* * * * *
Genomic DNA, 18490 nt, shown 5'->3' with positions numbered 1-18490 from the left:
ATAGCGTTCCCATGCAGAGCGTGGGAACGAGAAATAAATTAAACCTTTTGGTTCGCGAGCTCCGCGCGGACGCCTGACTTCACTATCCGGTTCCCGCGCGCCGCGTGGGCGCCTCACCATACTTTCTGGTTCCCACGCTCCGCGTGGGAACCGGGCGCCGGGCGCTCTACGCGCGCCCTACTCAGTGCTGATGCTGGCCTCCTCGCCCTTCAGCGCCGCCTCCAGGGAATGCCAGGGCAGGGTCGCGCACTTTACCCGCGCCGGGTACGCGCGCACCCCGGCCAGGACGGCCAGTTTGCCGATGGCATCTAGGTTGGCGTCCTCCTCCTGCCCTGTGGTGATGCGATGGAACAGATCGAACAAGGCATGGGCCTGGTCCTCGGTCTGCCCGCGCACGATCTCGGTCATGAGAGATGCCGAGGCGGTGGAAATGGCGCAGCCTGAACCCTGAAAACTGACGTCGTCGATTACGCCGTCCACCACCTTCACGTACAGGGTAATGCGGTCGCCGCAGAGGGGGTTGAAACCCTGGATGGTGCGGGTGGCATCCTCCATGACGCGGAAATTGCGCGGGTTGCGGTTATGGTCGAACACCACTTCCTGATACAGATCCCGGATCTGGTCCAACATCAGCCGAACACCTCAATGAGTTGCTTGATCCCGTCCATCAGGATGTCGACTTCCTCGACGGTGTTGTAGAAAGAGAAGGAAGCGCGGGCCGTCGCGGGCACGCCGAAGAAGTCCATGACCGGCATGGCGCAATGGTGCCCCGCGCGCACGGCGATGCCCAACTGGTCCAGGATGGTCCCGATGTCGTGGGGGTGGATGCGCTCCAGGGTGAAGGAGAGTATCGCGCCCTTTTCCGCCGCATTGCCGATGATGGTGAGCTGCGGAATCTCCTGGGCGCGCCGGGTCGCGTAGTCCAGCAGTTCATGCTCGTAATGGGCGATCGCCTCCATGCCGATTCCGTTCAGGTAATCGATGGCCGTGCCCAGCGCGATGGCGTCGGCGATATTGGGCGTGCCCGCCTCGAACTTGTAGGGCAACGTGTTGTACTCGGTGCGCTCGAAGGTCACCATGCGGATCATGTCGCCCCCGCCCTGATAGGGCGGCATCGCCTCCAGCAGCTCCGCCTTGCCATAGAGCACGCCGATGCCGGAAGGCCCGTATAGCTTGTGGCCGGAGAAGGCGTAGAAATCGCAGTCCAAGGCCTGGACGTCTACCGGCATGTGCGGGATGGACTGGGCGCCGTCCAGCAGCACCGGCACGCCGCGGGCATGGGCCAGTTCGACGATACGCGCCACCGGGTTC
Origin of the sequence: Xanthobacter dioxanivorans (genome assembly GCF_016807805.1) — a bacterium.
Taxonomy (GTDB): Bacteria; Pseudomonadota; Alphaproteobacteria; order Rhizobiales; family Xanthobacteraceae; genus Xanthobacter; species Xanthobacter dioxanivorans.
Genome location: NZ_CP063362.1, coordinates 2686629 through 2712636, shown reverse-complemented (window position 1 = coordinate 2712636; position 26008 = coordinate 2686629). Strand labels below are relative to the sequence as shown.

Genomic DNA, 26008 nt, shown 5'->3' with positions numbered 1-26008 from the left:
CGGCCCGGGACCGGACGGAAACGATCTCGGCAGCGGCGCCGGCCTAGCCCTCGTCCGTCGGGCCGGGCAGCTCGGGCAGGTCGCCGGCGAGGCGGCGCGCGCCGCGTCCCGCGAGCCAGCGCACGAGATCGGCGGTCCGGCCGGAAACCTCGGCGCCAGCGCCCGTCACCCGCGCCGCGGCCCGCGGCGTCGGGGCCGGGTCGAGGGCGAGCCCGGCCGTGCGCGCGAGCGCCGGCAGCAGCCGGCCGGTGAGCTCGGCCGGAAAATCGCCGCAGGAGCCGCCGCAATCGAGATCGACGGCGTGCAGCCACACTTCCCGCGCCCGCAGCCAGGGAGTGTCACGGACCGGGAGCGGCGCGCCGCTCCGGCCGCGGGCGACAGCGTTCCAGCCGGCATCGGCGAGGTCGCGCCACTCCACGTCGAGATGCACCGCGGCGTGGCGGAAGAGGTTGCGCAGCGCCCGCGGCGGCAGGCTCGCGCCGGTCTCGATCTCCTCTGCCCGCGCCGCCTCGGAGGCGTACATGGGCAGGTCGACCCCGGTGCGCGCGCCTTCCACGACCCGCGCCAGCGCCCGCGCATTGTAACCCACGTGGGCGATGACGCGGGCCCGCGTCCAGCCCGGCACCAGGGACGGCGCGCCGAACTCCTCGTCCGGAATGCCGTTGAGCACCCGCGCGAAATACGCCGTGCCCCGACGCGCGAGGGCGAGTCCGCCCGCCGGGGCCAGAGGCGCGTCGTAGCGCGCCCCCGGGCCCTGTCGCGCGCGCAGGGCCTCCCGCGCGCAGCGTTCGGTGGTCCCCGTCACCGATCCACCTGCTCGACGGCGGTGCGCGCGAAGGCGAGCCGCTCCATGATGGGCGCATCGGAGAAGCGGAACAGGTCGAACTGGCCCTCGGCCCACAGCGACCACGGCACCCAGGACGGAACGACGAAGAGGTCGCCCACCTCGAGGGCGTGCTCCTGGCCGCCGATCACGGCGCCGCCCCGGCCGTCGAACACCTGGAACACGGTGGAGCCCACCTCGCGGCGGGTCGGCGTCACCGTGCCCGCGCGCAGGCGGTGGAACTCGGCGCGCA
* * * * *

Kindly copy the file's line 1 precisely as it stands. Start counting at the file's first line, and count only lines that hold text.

Genomic DNA, 18490 nt, shown 5'->3' with positions numbered 1-18490 from the left: